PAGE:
This October, even as we recognize how much work remains to be done and that maintaining strong cybersecurity practices is ongoing work, I am confident that the advancements we have put in place during the first months of my Administration will enable us to build back better – modernizing our defenses and securing the technology on which our enduring prosperity and our security rely.
Author: US DOE Staff Published: 10/8/2021 SETO
2025 Milestone Will Play a Key Role in Achieving Justice40 Goals and Create $1 Billion in Energy Savings
WASHINGTON, D.C. — The U.S. Department of Energy (DOE) today announced a new National Community Solar Partnership (NCSP) target: to enable community solar systems to power the equivalent of five million households by 2025 and create $1 billion in energy bill savings. Reaching these milestones will help achieve the Biden-Harris Administration’s goals of achieving 100% clean electricity by 2035 and ensure that all Americans can reap the benefits of renewable energy while building community wealth and resiliency.
“Community solar is one of the most powerful tools we have to provide affordable solar energy to all American households, regardless of whether they own a home or have a roof suitable for solar panels,” said Secretary Jennifer M. Granholm. “Achieving these ambitious targets will lead to meaningful energy cost savings, create jobs in these communities, and make our clean energy transition more equitable.”
There is enough solar installed to power 19 million households across the United States. Despite this unprecedented deployment, many Americans still lack access to affordable solar electricity, including many renters, homeowners who lack affordable financing options, and those without suitable roof conditions. Community solar is a form of energy generation where members subscribe to a portion of a solar array, usually located near their community. As the solar array produces energy, subscribers receive a portion of the revenue from the energy produced, typically as savings on their monthly electric bill — a critical factor for low-income and disadvantaged communities whose energy burden is three times higher than for non-low-income households.
There is enough community solar installed in the U.S. today to power 600,000 households—achieving DOE’s new NSCP target would mean an increase of more than 700% in the next four years. The recently released Solar Futures Study report from DOE and National Renewable Energy Laboratory shows how solar can play a major role in a decarbonized grid.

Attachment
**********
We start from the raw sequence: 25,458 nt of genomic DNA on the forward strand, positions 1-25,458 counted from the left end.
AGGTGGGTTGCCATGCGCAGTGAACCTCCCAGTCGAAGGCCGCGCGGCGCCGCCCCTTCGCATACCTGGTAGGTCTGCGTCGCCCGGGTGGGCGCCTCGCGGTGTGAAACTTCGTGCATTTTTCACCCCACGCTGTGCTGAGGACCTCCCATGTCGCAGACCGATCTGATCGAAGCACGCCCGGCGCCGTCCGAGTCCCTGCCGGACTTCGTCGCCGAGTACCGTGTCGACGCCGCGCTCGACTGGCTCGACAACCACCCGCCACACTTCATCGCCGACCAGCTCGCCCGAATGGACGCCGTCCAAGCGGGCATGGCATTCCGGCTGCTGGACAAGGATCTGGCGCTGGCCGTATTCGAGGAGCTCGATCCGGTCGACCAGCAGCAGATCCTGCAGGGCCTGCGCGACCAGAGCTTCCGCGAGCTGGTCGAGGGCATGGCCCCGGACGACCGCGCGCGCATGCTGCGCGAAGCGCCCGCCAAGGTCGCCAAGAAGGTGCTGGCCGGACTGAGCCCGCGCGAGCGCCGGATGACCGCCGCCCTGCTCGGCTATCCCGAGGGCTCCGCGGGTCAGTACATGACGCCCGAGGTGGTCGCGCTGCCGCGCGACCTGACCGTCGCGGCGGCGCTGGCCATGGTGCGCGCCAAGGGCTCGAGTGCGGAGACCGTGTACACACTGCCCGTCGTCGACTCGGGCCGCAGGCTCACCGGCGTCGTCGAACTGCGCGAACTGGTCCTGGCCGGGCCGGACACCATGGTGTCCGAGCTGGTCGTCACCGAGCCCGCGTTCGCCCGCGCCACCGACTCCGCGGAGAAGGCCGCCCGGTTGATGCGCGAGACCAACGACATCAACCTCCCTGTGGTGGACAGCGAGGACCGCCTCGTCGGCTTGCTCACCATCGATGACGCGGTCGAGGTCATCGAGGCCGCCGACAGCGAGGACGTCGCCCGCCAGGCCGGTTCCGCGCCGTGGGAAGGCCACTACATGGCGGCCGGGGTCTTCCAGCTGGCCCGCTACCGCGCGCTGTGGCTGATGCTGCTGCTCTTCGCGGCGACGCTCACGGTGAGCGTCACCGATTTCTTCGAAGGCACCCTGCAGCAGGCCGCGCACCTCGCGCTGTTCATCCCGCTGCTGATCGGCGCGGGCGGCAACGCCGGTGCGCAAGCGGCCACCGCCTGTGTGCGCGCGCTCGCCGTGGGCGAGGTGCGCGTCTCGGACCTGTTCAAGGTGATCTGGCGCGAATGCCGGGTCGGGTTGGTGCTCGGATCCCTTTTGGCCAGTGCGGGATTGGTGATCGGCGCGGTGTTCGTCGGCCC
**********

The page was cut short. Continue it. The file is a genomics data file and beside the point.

The NCSP is a DOE initiative led by the Solar Energy Technologies Office, in collaboration with the NREL and Lawrence Berkeley National Laboratory. The partnership includes a coalition of community solar stakeholders, such as state, local and tribal governments, solar developers, and community-based organizations, working to expand access to affordable community solar to every American household. Partners leverage peer networks as well as technical assistance funding and resources to overcome the persistent barriers to expanding community solar access with a focus on those in underserved communities. As of September 2021, NCSP had over 650 members from over 440 partner organizations.
The Sharing the Sun report released by NREL in collaboration with NCSP shows that community solar can lead to substantial bill savings—from 5 to 25%. Achieving $1 billion in cost savings would mean that, on average, community solar projects would provide a 20% bill savings. This target, along with other potential solutions for equitable community solar deployment, was informed by NCSP stakeholders in a recent request for information.
To achieve these new targets, DOE is offering free, on-demand technical assistance to NCSP partnership members. Technical assistance provides personalized support to organizations deploying community solar to help them accelerate implementation, improve the performance of their program or project, and build capacity for future community solar development. NCSP has already distributed $1 million for technical assistance and hopes to provide $2 million in the next year.
Learn more about NCSP and join the partnership.
Author: AGOA CSO Network Secretariat Published: 10/7/2021 FDA
Author: DCSEU Staff Published: 10/5/21 DCSEU
Author: John Karanja Published: 10/4/2021 MELANIN SOLAR